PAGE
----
How Disney Magic and the Corporate Media Shape Youth Identity in the Digital Age
Illustration: Jared Rodriguez / t r u t h o u t
Possible Verizon-Google Deal Worries Net-Neutrality Advocates
Deb Weinstein reports for Truthout: "A rumored deal between cellphone service provider Verizon Wireless and Internet giant Google that would give preferential speeds to Google properties such as YouTube on mobile devices has net neutrality advocates on edge. Details of the agreement, as first reported by The New York Times, has thrown net neutrality advocates in a tailspin. By creating a two-tier Internet system, advocates say it not only exploits mobile users trapped in service agreements, but also works around years of wrangling over what constitutes a fair playing field on the Internet."
Genachowski’s Fast Fading Star — And How He Can Still Salvage His Term As Chairman
jetting about to industry conferences and rubbing elbows with the media elite, he does not appear very interested in actually doing the work of Chairman." Photo: Mark Wilson/Getty Images North America
Genachowski, Man Up! And Silicon Valley, Wake Up!
Stacy Higginbotham writes for GigaOm: "The Federal Communications Commission (FCC) just called off the “closed door” network neutrality negotiations it was conducting between major ISPs, Google, Skype and the Open Internet Coalition, after news broke Wednesday afternoon that Google and Verizon had reached an independent deal on the issue outside of the FCC negotiations. The end of these talks, which had been roundly criticized because they were being held in secret, may be a sign of hope for the FCC to push ahead with the public debate. However, it’s more likely another example of how powerless the agency has become."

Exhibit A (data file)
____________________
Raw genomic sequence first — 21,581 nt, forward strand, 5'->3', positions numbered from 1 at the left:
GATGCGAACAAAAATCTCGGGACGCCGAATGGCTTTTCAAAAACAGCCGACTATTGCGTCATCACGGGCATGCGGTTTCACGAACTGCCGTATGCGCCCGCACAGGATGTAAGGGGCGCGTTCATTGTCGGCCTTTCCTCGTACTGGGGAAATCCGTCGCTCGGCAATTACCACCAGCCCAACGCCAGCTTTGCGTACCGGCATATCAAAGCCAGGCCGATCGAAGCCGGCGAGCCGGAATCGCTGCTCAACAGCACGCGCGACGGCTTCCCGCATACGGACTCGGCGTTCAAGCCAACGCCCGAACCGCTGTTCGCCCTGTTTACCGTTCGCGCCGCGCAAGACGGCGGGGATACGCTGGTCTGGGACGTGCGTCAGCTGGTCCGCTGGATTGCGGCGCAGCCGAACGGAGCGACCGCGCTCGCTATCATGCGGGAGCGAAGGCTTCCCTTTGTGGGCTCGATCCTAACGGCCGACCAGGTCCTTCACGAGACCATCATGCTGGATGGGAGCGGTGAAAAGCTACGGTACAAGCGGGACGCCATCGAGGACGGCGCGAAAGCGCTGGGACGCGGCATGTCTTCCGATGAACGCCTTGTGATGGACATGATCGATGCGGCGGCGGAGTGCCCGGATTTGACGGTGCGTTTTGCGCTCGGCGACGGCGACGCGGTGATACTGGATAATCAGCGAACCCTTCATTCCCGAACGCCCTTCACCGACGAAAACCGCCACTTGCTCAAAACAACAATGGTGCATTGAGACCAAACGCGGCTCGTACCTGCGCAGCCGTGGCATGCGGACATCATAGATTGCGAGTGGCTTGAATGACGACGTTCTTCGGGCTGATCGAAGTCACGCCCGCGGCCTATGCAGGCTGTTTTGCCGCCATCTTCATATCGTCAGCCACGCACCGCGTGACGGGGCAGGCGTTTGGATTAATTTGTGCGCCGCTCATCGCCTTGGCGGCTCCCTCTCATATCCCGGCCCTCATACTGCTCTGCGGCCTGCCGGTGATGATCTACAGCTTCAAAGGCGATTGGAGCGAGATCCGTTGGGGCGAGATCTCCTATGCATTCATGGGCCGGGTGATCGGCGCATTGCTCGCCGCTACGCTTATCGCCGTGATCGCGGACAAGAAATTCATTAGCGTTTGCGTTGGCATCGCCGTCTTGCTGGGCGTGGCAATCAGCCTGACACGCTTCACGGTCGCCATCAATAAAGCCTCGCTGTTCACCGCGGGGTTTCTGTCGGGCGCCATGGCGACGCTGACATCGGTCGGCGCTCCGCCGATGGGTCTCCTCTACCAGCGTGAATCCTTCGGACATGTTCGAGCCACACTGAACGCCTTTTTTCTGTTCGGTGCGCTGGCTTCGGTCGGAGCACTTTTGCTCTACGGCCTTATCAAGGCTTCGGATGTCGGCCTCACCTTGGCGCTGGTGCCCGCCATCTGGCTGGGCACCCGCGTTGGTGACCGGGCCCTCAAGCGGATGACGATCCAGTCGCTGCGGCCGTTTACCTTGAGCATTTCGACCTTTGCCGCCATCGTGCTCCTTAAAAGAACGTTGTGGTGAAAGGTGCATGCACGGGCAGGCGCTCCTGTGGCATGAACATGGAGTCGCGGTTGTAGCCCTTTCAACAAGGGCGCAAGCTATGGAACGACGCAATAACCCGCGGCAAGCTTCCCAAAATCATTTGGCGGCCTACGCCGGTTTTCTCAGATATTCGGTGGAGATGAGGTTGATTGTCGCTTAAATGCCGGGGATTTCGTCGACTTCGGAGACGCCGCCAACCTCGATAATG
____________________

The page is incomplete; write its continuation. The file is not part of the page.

FCC Gives Up on Brokering Compromise on 'Net Neutrality'
Fox New Has an African-American Problem
Karl Frish writes for the Huffington Post: " Last night, Fox News' Greta Van Susteren apologized for airing file footage of Shirley Sherrod while discussing a story about African-American Rep. Maxine Waters (D-CA). As Media Matters' noted, not only is this not the first time Fox News has made such a mistake, it also fails the network's self-described "zero tolerance" policy for onscreen/factual errors:
Van Susteren didn't mention the error during her show last night, though she later apologized for it on her blog. But let's not forget: Fox has a stated "zero tolerance" policy for onscreen or factual errors. And it's worth repeating that, despite this policy, Fox has repeatedly refused to correct previous "mistakes."
This also isn't the first time Fox News has inadvertently shown footage of one African-American while discussing another. As Media Matters has noted, in June 2007, Fox News showed footage of Rep. John Conyers during a report on the expected indictment of Rep. William Jefferson. In 2006, Fox aired footage of Harold Ford Jr. while talking about Barack Obama."
Big Brother on the Net
Eliza Krigman writes for the National Journal: "Advertisers and companies are tracking individuals' behavior on the Internet in significantly more depth and detail than most people are aware of, a new study conducted by the Wall Street Journal found. On average, the nation's 50 top Web sites installed 64 pieces of tracking technology onto the computers of visitors, often with no warning. Dictionary.com, Comcast.net and MSN.com installed more than 100 tracking tools each during the Journal's test. Small programs and files known as "cookies," "flash cookies" and "beacons" do the tracking work."